I love photography. I always have. I’ve always been the person who’s rarely in any photos because I’m the one taking them. Teaching photography is an absolute pleasure and I enjoy sharing my passion for the subject with my students.
Last New Year’s Eve, I decided to take on the challenge of taking a photo a day for the duration of 2010. Not surpisingly, I learned about the photo a day challenge through Twitter. My first photo, at the right, is one of my favourites so far. I started because I love taking photographs, but I also though that it might be an interesting assignment for my photography students and I like to try things out before I bring them into the classroom.
I decided to follow @dailyshoot on Twitter because they tweet simple, good photo assignments each day. It helps to keep motivated and inspired. You can even tweet your photo with a link and they’ll add it to their Daily Shoot site. I usually try the daily shoot assignment, but, if the opportunity presents itself, I veer off and capture images of my choice.
I use my Flickr account to archive my daily photos. I also joined two groups on Flickr: the 2010/365photos group (a group largely made up of edubloggers which started in 2008) and the Art Ed 365/2010 (another group similiar to the first, but specifically for art teachers). I already had a Flickr account, so it was just a matter of finding the groups (which I learned about from my PLN on Twitter) and joining. Both groups contain members that I either follow on Twitter or that have a blog I subscribe to. I purposefully joined groups that would extend my existing PLN experience and I’ve found that being a part of the group has made my commitment more real.
The benefits I’ve experienced so far are:
- a greater awareness, a constant searching, for that awesome photo
- some great photos that I’m really proud of
- a neat visual record of my year so far
- an understanding of what it feels like to have to take photos in the same place every day. I get it now when my photo students come in and say ‘there’s nothing to take photos of in this school’, whereas before I’d privately think, ‘how could there be nothing to take photos of in the whole school?’
The struggles I’ve had so far:
- finding inspiration in the same spaces day after day. I think it’s time to go on some long drives to take advantage of the beautiful natural setting surrounding me. Looking at my photos so far, very few are outside of my house or my classroom, even though I take my camera with me everywhere I go. I want to change that.
- remembering to take the photos. I haven’t missed a day yet although I haven’t posted all the photos online, but I have forgotten until late at night and then I was stuck taking a photo just because I had to. Not surprisingly, those don’t turn out very well.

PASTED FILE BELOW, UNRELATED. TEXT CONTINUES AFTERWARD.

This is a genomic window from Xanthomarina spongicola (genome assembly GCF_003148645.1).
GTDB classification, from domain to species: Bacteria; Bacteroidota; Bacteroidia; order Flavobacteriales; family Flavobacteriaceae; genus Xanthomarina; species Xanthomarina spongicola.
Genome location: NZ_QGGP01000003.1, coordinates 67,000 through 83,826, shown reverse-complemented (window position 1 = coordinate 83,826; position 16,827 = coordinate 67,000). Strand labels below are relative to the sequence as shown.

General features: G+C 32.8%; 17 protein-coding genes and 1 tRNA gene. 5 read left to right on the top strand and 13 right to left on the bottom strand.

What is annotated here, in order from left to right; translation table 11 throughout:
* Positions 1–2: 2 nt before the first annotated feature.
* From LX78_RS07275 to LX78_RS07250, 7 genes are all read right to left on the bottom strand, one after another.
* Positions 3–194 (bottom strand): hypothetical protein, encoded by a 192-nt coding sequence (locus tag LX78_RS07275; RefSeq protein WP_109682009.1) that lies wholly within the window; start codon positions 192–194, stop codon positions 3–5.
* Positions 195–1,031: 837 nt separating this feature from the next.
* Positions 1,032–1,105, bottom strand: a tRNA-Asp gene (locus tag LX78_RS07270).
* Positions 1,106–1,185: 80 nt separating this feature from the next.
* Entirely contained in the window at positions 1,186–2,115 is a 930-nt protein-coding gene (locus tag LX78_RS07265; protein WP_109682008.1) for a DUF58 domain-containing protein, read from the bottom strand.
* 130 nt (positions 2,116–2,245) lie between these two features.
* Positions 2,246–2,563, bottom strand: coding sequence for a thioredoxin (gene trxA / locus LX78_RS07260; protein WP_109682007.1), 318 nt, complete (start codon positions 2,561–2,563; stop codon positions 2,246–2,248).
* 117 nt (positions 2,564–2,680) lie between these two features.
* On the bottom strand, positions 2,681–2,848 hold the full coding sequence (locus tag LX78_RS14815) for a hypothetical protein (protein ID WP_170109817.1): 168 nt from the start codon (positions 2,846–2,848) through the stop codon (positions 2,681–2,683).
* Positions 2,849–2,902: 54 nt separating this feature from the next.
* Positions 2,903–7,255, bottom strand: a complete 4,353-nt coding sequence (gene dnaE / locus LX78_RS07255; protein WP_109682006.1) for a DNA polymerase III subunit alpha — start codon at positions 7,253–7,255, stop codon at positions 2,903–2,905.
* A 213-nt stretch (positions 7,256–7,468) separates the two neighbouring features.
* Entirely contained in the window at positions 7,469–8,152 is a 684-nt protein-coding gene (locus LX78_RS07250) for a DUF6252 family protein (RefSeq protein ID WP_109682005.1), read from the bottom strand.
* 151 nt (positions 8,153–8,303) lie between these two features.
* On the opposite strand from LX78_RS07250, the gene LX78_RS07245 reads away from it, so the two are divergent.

- technical difficulties. I’m getting a dark spot in the lower right corner of my recent photos. It only shows up in certain close up situations with the flash and it’s ruined a few good photos already.
- uploading the photos to Flickr, then naming them, tagging them, adding them to the group pool, etc. Is there an easier way to archive the daily photo? There probably is, but I haven’t found it yet, so I usually only upload every couple of weeks or so.
In this time of limitless online professional development, the daily photo is a valuable and worthwhile learning experience. I’ve really enjoyed it so far and I think it will make for a valuable photography assignment for my students. I wonder about others’ experience so far and I think in a classroom setting, where the students can sit and talk about their successes, struggles, etc. face to face, it will be even better.
Very nicely written article about the photo a day project and its relationship to a a PLN, what Twitter can lead to, and sharing with an electronic community of contacts. It’s been a bit since I’ve seen one of your photos up there on Flickr and look forward to seeing more as the year goes on.
Thanks for the kind words Bob! Uploading to Flickr regularly is a tough one for me. I’d love to have either a mobile device with a camera and the applications to shoot a photo and easily upload it to Flickr, or more time to spend taking and organizing photos, but I’m fairly certain that neither of those are going to happen anytime soon!
Errin, it was interesting reading your reflections on the photo a day project. I’ve been thinking about writing about my experience to date too.
When I started this year I wanted to streamline things so that I would actually keep it up. One thing that I’ve found helpful in posting to Flickr is that you can e-mail your photos directly to Flickr. I use Picasa 3 on my computer to manage my photos and it has an ‘e-mail photo’ button. On flickr you are assigned a specific e-mail address that you can e-mail photos to. The subject of the e-mail becomes the title of your photo, the body of the e-mail becomes your comments. In the subject line you can also put tags. For example:
Subject: Rain tags: rain, wet, Vancouver
This would title your photo ‘Rain’ and give it the tags rain, wet, and Vancouver. Once the photo is sent, all I do is go into Flickr and put the photo in the 2010/365photos group.
That, and a larger purse in which I always carry my camera, have helped me to be successful, though I have missed one day so far, doh!
Hi Claire! Thanks for that tip about emailing photos! I was sure that there was an easier process for organizing my photos but I had no clue as to what it was! I’m definitely going to try that out and with this week off, I actually have some time to do so!
Here’s a link to the post that got me e-mailing directly to Flickr. The post is a little old now. It mentions that you can not tag photos via e-mail, but as I’ve explained above, it is now possible. Hope this is helpful!